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Pizza is perhaps the perfect food. It makes for cheap night out with next to nothing to clean up (other than the kids). It is fairly nutritious (lycopene, anyone?), and children almost universally love it. There’s just one catch, as I discovered today—for all of its appeal to be evident, it must be made by a professional.


This afternoon, a friend from Manhattan and her young son stopped by before dinnertime for a quick visit. They had spent the day at the Brooklyn Botanic Garden. We had spent the day getting ready for dinner, which Nina announced as they were leaving. “We’re making plain pizza for dinner,” she said.


I overheard her and was torn. Should we have invited the boy and his mom to stay for dinner? Maybe. I would have liked their company, but I hadn’t planned on their coming over and I didn’t think I had enough food to offer. So I didn’t say anything, and it turned out to be the best decision. Not because there was a shortage of food, but because the pizza was terrible.


For father’s day earlier this year, Santa Maria gave me a pizza stone. I had asked her for one after reading in the Sunday New York Times Magazine an enticing account   by Sam Sifton about making pizza.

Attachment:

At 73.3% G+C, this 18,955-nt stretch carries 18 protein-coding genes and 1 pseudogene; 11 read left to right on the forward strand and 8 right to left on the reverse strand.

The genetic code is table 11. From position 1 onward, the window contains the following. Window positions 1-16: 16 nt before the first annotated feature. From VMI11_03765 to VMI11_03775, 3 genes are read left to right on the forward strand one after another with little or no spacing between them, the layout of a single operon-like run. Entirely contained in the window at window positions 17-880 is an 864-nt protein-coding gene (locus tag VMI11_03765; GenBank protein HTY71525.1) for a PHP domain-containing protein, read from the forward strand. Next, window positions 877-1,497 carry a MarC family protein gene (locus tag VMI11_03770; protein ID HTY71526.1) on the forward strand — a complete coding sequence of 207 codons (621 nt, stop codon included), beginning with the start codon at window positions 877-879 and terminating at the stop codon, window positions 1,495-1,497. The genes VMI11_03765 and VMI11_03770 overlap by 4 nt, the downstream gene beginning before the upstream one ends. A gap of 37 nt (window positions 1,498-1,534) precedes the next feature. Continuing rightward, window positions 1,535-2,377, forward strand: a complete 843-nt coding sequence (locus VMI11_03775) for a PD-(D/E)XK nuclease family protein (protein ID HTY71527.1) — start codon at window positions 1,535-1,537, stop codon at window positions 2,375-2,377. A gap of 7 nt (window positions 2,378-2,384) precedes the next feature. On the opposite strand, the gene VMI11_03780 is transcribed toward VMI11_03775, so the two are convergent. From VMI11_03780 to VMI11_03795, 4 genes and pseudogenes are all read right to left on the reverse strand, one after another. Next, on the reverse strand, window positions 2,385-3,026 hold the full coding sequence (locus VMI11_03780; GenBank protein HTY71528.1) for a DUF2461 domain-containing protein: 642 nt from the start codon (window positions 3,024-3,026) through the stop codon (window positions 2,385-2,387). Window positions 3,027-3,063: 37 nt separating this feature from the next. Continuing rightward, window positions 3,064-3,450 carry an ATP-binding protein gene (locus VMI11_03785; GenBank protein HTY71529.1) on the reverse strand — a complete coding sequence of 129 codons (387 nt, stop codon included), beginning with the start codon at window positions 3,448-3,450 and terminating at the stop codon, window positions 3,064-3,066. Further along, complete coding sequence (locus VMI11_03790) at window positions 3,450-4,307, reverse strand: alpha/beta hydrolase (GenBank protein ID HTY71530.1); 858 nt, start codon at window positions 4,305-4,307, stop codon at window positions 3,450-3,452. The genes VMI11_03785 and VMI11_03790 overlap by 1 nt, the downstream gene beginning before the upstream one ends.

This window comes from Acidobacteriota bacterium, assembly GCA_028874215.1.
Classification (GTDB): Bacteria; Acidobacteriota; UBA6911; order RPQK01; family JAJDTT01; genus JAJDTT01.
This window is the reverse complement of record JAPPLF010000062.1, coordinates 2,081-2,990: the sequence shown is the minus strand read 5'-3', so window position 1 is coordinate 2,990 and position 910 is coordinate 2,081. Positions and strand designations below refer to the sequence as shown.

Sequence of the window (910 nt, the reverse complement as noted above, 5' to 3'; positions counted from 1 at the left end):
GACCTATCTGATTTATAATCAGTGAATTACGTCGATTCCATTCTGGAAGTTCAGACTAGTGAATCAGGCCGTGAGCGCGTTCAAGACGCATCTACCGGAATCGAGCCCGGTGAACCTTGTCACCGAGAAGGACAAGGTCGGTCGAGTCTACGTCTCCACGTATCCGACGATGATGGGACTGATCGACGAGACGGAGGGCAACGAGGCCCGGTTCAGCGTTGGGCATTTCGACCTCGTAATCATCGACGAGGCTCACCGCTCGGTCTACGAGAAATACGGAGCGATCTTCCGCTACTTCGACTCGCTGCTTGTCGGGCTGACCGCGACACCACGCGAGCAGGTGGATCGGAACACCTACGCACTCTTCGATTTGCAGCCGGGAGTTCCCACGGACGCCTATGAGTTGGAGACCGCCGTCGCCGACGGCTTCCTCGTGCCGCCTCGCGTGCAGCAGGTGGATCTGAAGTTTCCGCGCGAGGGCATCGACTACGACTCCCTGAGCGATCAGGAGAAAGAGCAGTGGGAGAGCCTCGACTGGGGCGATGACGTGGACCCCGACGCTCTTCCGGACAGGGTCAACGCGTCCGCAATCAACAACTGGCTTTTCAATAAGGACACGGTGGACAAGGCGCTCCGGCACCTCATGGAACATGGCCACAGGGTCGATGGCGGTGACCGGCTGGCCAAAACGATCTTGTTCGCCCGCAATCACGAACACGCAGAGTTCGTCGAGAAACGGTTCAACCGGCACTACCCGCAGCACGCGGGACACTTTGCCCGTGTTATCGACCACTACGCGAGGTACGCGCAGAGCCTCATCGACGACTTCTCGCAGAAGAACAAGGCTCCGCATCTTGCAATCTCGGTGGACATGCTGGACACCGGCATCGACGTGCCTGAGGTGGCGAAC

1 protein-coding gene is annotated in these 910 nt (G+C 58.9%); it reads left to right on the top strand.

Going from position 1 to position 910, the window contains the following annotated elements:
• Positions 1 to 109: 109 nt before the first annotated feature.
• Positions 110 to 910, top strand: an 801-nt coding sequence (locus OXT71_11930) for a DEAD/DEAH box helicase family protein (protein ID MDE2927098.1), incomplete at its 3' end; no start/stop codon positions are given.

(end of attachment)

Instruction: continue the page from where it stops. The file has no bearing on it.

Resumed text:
The stone has sat at the bottom of our oven since June, but this morning, Nina asked me “When are you going to make pizza?” I’ve been looking for dishes to cook with the children, and it occurred to me that pizza, with the messy dough and the drippy tomatoes and the bits of herbs, was a perfect thing.


This conversation took place at about seven in the morning. Santa Maria was asleep. I went to the computer and looked up Sifton’s article on the Internet and found his recipe for pizza dough. I read it closely to see what I would need to buy.


A few things posed a problem. Bread flour, was one. I had no idea what that is. Santa Maria, though, has done her share of baking, and would be able to help decode that mystery. Sifton said the dough needed to be made the night before, but that the morning was okay. It was early enough in the day, so we were still in business. A larger challenge loomed, though. His recipe called for a standing mixer. I didn’t have one of those.